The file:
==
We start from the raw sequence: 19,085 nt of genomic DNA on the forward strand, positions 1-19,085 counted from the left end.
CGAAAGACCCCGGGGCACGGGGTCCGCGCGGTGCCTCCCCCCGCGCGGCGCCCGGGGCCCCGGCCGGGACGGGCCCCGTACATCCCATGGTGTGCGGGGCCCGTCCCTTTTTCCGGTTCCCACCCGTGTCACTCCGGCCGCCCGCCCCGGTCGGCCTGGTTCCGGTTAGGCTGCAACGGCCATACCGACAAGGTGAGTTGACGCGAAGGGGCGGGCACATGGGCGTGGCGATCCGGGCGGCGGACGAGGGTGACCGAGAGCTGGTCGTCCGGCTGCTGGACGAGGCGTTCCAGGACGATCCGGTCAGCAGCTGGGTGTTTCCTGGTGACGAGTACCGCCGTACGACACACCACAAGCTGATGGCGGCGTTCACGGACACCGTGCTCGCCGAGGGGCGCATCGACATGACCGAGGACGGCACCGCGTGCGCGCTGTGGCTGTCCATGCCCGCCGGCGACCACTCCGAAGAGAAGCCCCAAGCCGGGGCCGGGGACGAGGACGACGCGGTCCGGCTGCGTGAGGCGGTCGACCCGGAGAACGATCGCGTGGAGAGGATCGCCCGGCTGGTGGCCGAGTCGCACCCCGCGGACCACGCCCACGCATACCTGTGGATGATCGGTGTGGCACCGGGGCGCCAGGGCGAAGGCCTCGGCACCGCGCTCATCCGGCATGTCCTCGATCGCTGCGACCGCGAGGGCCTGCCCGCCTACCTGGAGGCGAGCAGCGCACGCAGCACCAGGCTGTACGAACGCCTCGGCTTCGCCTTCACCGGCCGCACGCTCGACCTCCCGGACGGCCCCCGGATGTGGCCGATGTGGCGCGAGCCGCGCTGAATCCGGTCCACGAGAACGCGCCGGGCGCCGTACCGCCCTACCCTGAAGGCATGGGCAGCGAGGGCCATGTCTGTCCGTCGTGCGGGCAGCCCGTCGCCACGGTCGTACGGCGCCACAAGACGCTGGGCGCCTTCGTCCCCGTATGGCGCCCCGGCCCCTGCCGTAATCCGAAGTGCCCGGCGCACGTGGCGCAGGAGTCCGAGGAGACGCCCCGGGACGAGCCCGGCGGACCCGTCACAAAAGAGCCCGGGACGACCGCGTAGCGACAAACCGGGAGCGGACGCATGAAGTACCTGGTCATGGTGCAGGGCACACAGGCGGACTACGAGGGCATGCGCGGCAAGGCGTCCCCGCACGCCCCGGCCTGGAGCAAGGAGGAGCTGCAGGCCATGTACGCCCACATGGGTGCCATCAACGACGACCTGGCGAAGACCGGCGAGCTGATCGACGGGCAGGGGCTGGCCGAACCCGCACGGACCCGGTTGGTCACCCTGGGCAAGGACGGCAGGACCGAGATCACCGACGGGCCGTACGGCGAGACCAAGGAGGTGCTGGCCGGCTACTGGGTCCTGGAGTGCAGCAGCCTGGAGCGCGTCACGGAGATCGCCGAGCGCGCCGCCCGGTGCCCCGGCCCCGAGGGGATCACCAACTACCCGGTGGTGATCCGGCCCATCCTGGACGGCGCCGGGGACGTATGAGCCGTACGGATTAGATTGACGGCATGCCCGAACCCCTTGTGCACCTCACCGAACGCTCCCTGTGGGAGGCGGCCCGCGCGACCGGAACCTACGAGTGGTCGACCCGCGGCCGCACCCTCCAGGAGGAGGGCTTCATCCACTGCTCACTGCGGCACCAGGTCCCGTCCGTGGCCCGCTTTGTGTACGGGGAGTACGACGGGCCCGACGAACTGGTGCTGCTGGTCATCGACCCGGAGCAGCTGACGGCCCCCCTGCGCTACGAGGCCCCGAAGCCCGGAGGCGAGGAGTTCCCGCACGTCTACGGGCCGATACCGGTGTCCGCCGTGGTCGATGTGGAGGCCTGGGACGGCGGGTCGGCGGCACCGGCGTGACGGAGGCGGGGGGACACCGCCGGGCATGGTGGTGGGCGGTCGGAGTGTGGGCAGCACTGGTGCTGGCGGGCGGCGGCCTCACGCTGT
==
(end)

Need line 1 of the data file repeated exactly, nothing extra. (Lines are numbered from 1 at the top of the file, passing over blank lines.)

We start from the raw sequence: 19,085 nt of genomic DNA on the forward strand, positions 1-19,085 counted from the left end.